The leukaemias are a heterogenous group of neoplasms arising from the malignant transformation of haematopoietic cells. Leukaemic cells proliferate primarily in the bone marrow and lymphoid tissues where they interfere with normal haematopoiesis and immunity. Leukaemias are classified according to the cell types primarily involved (myeloid or lymphoid) and as acute or chronic based upon the natural history of the disease. Acute leukaemia can be identified and classified on the basis of morphology, immunologic phenotype, and cytochemistry (table). It is critical to distinguish ALL from acute myeloid leukaemia (AML) since these two diseases differ considerably in their clinical behaviour, prognosis, and response to therapy.4
In addition to suppressing normal marrow function, leukaemic cells can infiltrate normal organs. In general, this occurs more commonly in ALL than AML.4 LA, an uncommon complication of acute leukaemias, develops due to infiltration of synovial membrane by leukaemic cells. Childhood leukaemias (especially ALL) are complicated by arthritis more frequently than adult leukaemias. It has been reported that LA occurs in 12% of cases of childhood leukaemia,5 but leukaemia presenting with arthritis in an adult patient has been reported only in occasional case reports.6
Arthritis can occur at any time during the course of leukaemia and may rarely be the initial manifestation of the disease.7Proposed pathogenic mechanisms for arthritis in leukaemia include infiltration of leukaemic cells into synovial tissue, haemorrhage into the joint from thrombocytopenia, synovial reaction to periosteal or capsular infiltration, and immune-complex-induced synovitis. However, synovial infiltration appears to be the predominant mechanism.7 8 In acute leukaemias, arthritis usually presents early in the course of disease, whereas in chronic leukaemias it presents later and more symmetrically. Large joints, most commonly the knees, are usually affected, although involvement of the ankle, wrist, elbow, shoulder, and hip have been described.7-9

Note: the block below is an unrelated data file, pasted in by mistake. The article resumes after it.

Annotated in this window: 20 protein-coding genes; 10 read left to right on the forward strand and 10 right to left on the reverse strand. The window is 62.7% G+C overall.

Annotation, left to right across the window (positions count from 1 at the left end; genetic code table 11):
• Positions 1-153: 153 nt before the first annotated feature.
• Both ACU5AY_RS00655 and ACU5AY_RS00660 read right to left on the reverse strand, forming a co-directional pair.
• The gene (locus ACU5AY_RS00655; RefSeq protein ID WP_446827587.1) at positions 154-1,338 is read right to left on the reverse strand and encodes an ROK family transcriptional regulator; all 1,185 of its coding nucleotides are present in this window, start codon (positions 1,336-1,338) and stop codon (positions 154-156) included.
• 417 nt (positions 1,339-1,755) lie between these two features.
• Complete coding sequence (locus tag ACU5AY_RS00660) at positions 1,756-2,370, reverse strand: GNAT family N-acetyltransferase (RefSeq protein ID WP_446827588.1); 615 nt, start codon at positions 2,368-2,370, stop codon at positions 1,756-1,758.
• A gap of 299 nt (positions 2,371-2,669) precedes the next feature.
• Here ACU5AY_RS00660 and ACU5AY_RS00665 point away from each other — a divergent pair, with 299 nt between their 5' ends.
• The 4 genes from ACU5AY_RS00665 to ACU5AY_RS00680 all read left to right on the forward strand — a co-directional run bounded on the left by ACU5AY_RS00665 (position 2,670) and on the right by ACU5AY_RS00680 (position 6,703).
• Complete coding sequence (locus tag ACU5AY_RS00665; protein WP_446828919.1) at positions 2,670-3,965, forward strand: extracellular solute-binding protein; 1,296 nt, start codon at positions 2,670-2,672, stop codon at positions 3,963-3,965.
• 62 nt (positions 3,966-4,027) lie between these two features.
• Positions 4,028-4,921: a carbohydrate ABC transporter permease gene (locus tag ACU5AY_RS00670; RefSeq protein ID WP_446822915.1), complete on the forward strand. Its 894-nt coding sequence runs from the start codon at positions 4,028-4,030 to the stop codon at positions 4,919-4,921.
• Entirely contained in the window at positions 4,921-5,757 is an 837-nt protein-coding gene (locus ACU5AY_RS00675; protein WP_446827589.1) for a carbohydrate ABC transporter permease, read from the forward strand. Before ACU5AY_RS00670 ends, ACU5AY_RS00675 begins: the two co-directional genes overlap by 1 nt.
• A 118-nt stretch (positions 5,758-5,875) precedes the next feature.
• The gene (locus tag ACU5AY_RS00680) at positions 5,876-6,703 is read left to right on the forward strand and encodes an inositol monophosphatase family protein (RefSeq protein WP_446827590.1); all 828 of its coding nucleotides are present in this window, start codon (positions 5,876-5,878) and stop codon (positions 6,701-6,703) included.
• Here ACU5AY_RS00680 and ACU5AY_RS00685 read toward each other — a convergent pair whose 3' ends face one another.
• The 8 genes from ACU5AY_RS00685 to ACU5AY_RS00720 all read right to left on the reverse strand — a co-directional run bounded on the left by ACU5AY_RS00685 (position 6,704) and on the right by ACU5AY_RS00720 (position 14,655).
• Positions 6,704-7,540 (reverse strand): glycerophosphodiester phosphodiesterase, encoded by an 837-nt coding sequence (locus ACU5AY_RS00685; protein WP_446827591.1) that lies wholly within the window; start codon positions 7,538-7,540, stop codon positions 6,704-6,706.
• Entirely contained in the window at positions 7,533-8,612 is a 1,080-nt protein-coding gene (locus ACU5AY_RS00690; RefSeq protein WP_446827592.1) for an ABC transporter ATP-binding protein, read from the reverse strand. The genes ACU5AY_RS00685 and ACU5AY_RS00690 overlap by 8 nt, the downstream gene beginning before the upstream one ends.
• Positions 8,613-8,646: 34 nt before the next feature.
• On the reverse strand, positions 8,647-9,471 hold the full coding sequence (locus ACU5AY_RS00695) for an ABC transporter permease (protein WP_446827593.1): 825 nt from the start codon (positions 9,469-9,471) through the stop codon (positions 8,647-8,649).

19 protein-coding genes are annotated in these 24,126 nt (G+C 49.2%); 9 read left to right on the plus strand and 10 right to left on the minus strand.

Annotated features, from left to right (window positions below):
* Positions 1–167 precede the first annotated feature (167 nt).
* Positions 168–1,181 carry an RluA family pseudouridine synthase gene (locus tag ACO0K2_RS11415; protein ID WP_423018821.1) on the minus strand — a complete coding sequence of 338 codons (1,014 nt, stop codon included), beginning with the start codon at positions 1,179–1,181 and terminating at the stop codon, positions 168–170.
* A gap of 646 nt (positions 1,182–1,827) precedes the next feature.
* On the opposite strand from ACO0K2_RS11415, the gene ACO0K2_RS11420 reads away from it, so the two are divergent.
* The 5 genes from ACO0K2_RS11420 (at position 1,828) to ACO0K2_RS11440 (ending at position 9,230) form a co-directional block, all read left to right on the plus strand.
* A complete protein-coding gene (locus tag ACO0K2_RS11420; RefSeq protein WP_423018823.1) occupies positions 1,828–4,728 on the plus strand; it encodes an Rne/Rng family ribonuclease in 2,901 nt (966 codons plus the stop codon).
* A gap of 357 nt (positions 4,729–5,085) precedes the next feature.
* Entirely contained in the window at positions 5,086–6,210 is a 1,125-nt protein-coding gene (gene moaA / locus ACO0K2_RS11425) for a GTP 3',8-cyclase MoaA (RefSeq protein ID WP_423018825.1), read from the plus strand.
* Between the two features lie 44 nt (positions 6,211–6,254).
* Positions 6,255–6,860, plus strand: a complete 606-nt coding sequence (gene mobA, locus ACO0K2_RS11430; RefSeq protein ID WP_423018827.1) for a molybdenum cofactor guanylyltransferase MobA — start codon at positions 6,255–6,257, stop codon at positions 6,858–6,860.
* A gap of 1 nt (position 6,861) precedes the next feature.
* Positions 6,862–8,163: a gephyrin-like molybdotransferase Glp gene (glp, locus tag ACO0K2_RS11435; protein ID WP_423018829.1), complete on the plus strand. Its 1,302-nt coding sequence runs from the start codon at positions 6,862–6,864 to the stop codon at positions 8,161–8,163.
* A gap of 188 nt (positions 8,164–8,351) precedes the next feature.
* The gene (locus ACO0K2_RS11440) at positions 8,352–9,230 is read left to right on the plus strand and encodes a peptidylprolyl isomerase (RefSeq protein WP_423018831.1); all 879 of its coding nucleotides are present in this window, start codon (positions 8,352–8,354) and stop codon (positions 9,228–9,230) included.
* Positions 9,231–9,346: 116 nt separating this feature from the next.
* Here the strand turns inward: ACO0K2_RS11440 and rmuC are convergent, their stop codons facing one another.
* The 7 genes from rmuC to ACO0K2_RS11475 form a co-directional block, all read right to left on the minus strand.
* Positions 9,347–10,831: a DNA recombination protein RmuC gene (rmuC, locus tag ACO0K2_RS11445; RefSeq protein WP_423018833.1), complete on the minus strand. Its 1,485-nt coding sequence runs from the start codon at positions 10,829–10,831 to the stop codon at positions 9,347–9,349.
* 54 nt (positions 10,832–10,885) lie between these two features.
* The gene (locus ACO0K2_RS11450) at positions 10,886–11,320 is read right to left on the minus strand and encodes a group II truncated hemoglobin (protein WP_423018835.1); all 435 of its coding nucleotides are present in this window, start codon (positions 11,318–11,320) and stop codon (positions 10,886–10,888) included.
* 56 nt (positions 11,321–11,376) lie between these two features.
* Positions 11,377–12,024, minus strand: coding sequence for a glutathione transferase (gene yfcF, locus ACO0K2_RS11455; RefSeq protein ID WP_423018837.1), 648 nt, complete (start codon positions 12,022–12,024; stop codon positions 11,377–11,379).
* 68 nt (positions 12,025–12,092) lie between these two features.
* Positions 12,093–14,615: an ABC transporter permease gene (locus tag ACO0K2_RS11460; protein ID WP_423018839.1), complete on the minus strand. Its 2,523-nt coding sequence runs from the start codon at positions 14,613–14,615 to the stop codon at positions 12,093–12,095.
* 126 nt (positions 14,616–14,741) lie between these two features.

Involved joints are usually warm, swollen, and tender on palpation. Effusions, if present, are small; most swelling is due to synovial hypertrophy. Fever may accompany joint swelling.7-9 The diagnosis of LA may be difficult as it can mimic other rheumatic diseases, especially juvenile arthritis.10 In some cases of LA, the peripheral blood smear and complete blood count show nonspecific findings such as anaemia or mild leukocytosis, and bone marrow aspirate or biopsy is necessary to make the diagnosis. One method of diagnosing LA is direct pathological demonstration of synovial membrane infiltration by leukaemic cells. Leukaemic blasts may be present in specimens of synovial fluid, as in our patient.
leukaemia must be remembered in the differential diagnosis of arthritis of unknown aetiology which is resistant to palliative therapy
cytologic examination of synovial fluid and bone marrow examination can confirm the diagnosis in such patients
In conclusion, arthritis is a well recognised complication of leukaemia in children, but acute and chronic leukaemia may also cause arthritis in adults. LA may present before, after, or at the same time as the underlying disease. Because the leukaemia may not be obvious, another cause of the arthritis may be considered. As early diagnosis is one of the most important prognostic factors in leukaemia, this possibility must be remembered in the differential diagnosis of arthritis of unknown aetiology which is also resistant to palliative therapies. In such patients, cytologic examination of synovial fluid and bone marrow examination can be important diagnostic procedures.